This bill proposes to amend New York State’s civil practice law and rules and criminal procedure law to prohibit prosecutors from introducing the possession of condoms as evidence of prostitution and prostitution-related offenses.

The NYCLU believes that existing law, which could permit the introduction of condom possession as evidence in such prosecutions, is contrary to a sound public health policy; by allowing the possession of condoms to be used as evidence of prostitution and related offenses, the current law undermines New York’s efforts to combat sexually transmitted infections and diseases and to educate the public about the use of contraceptives. The NYCLU therefore strongly urges the passage of this bill.

The existing state of the law undermines the consistent efforts of city and state agencies to promote safer sex practices, particularly in places such as New York City. Since 1971, New York City has distributed free condoms to its public in order to combat the transmission of sexually-transmitted infections and diseases and promote safer sex practices. New York City bolstered these efforts in 2007 when it began the NYC Condom campaign, which dramatically increased free condom distribution and awareness throughout its five boroughs.

In fact, the city has its own city-themed condom, and likely hundreds of thousands of residents and tourists carry these decoratively designed condoms in their pockets – as a representative souvenir of New York City, and to be able to engage in safer sex practices. In 2007 alone, the city’s Health Department distributed over 36 million of these New York City condoms, making them ubiquitous items throughout the city.

Allowing prosecutors to use condom possession as evidence undermines this monumental public health campaign. The existing law also puts the population at greater risk of acquiring sexually-transmitted infections and diseases. Even as New York City increases its efforts to encourage safer sex practices, sex workers and individuals who have been profiled by police as being sex workers have become increasingly terrified of carrying any form of contraception or sexually-transmitted infection prevention tool because they fear the legal ramifications of doing so.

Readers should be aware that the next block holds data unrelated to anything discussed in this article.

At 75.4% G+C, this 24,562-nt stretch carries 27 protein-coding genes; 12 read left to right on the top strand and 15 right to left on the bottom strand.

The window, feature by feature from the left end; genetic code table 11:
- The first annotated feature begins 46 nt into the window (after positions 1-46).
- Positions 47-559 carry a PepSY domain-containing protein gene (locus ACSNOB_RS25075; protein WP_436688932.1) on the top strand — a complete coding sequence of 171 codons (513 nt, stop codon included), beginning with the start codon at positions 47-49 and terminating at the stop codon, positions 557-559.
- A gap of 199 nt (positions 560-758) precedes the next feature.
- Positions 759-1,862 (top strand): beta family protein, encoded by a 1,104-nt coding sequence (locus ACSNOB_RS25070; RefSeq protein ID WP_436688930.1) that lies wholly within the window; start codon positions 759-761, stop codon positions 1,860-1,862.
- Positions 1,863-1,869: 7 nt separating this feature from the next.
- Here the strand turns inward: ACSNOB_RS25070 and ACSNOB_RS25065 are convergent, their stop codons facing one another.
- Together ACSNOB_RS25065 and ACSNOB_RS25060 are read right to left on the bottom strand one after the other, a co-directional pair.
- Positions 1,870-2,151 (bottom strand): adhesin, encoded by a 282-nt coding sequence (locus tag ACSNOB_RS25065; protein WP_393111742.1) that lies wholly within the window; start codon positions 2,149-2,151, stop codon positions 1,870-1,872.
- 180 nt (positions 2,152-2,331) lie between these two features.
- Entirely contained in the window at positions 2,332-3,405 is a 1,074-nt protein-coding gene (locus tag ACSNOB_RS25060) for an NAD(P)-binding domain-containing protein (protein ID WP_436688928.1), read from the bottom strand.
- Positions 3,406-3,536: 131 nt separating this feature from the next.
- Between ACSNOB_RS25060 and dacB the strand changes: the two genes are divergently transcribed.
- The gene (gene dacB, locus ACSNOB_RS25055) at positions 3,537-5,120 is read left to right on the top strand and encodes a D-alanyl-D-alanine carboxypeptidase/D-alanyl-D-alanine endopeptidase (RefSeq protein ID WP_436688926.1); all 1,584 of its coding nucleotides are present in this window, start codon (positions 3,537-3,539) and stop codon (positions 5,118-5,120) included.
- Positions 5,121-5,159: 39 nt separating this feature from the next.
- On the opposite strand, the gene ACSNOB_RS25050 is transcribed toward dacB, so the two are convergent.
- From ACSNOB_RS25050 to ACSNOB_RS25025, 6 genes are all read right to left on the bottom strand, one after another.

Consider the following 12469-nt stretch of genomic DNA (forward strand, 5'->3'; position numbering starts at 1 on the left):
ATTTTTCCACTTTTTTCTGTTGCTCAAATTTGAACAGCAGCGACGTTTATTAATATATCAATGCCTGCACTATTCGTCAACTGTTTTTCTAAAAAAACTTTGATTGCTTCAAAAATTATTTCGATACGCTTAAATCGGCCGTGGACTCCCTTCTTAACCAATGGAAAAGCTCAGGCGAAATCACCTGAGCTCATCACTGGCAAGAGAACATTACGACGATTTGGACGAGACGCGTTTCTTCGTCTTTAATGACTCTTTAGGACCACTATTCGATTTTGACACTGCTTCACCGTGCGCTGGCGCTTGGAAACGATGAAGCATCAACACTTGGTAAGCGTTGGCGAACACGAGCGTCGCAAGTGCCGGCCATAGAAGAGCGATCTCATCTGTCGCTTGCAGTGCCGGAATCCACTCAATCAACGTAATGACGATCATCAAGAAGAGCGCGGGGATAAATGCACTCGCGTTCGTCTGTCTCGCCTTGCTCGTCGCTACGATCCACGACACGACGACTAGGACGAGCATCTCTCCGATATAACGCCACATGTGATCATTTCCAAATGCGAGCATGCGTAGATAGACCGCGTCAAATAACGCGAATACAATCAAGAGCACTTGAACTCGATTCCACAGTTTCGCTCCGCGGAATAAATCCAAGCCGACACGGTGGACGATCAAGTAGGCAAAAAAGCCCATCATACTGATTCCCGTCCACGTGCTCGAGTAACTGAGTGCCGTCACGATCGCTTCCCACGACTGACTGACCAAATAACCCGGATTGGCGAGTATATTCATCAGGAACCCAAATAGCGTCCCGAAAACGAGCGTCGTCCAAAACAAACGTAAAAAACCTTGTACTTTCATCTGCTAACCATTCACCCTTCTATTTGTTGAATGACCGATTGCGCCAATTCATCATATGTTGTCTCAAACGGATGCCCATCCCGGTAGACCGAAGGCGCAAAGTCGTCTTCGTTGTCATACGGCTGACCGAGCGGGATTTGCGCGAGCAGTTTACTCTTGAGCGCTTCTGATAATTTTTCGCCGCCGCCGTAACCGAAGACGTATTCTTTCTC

Punishing possession in this manner effectively discourages the possession, and thus, use of condoms, thereby greatly jeopardizing the overall public welfare. Furthermore, the existing law puts persons who carry condoms, including New York City condoms, at further risk of criminal suspicion. Because condoms can be used as evidence of criminal activity, police officers may be more likely to arrest someone upon finding a condom than if a condom had not been found – even though they are lawful and commonly carried items.

The possession and use of condoms should be promoted, not punished. This legislation will help give effect to the important city and state-wide campaigns to promote safer sex practices, while also ensuring that the efforts expended in these campaigns are not compromised or undermined. More importantly, this legislation will promote the public welfare by removing the stigma that is currently placed on condom possession. For these reasons, we strongly encourage New York State’s legislators to pass S.1289-A/ A.10893.

 


1. As part of its effort to help New York City practice safer sex, in March 2010, the New York City Department of Health and Mental Hygiene declared a winner in its 2009-2010 wrapper design contest. The winning design, which was selected through online ballots, will be featured as special limited-edition New York City Condoms, as the city continues its efforts to widely distribute condoms.

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